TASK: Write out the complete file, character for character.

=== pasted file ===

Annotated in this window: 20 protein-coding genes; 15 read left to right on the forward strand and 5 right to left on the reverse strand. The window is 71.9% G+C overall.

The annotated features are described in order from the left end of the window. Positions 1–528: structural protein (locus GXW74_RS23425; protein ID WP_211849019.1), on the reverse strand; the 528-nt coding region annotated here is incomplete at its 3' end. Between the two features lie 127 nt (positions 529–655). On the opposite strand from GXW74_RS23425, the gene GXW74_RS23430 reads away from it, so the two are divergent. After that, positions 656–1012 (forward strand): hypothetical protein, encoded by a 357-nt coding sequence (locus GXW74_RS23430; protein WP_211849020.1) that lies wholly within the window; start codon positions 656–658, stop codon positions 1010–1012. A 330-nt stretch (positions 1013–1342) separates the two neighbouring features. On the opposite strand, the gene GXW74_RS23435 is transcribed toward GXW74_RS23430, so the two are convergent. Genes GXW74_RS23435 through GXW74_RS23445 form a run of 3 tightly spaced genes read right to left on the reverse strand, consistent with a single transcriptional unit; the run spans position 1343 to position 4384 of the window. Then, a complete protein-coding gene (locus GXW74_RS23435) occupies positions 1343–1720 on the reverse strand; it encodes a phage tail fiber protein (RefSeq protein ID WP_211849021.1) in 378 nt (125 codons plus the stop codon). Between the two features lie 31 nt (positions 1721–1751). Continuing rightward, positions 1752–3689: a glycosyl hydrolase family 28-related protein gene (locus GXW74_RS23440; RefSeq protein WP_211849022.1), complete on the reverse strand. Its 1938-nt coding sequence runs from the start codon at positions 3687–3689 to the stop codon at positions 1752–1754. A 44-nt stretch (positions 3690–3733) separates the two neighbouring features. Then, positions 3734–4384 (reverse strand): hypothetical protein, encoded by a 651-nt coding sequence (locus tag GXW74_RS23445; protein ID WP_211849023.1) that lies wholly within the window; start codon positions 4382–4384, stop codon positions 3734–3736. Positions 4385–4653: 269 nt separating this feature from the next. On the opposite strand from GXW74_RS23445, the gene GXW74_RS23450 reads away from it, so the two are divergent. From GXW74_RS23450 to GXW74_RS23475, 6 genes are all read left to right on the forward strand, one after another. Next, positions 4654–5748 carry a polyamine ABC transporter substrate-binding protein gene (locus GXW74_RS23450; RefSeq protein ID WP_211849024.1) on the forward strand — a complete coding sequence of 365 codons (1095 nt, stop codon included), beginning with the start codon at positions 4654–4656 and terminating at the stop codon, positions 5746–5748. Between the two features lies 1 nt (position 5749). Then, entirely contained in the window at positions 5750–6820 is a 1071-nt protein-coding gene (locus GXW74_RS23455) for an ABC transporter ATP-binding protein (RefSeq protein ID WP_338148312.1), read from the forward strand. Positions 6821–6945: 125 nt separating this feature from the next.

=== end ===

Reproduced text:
Annotated in this window: 20 protein-coding genes; 15 read left to right on the forward strand and 5 right to left on the reverse strand. The window is 71.9% G+C overall.

The annotated features are described in order from the left end of the window. Positions 1–528: structural protein (locus GXW74_RS23425; protein ID WP_211849019.1), on the reverse strand; the 528-nt coding region annotated here is incomplete at its 3' end. Between the two features lie 127 nt (positions 529–655). On the opposite strand from GXW74_RS23425, the gene GXW74_RS23430 reads away from it, so the two are divergent. After that, positions 656–1012 (forward strand): hypothetical protein, encoded by a 357-nt coding sequence (locus GXW74_RS23430; protein WP_211849020.1) that lies wholly within the window; start codon positions 656–658, stop codon positions 1010–1012. A 330-nt stretch (positions 1013–1342) separates the two neighbouring features. On the opposite strand, the gene GXW74_RS23435 is transcribed toward GXW74_RS23430, so the two are convergent. Genes GXW74_RS23435 through GXW74_RS23445 form a run of 3 tightly spaced genes read right to left on the reverse strand, consistent with a single transcriptional unit; the run spans position 1343 to position 4384 of the window. Then, a complete protein-coding gene (locus GXW74_RS23435) occupies positions 1343–1720 on the reverse strand; it encodes a phage tail fiber protein (RefSeq protein ID WP_211849021.1) in 378 nt (125 codons plus the stop codon). Between the two features lie 31 nt (positions 1721–1751). Continuing rightward, positions 1752–3689: a glycosyl hydrolase family 28-related protein gene (locus GXW74_RS23440; RefSeq protein WP_211849022.1), complete on the reverse strand. Its 1938-nt coding sequence runs from the start codon at positions 3687–3689 to the stop codon at positions 1752–1754. A 44-nt stretch (positions 3690–3733) separates the two neighbouring features. Then, positions 3734–4384 (reverse strand): hypothetical protein, encoded by a 651-nt coding sequence (locus tag GXW74_RS23445; protein ID WP_211849023.1) that lies wholly within the window; start codon positions 4382–4384, stop codon positions 3734–3736. Positions 4385–4653: 269 nt separating this feature from the next. On the opposite strand from GXW74_RS23445, the gene GXW74_RS23450 reads away from it, so the two are divergent. From GXW74_RS23450 to GXW74_RS23475, 6 genes are all read left to right on the forward strand, one after another. Next, positions 4654–5748 carry a polyamine ABC transporter substrate-binding protein gene (locus GXW74_RS23450; RefSeq protein ID WP_211849024.1) on the forward strand — a complete coding sequence of 365 codons (1095 nt, stop codon included), beginning with the start codon at positions 4654–4656 and terminating at the stop codon, positions 5746–5748. Between the two features lies 1 nt (position 5749). Then, entirely contained in the window at positions 5750–6820 is a 1071-nt protein-coding gene (locus GXW74_RS23455) for an ABC transporter ATP-binding protein (RefSeq protein ID WP_338148312.1), read from the forward strand. Positions 6821–6945: 125 nt separating this feature from the next.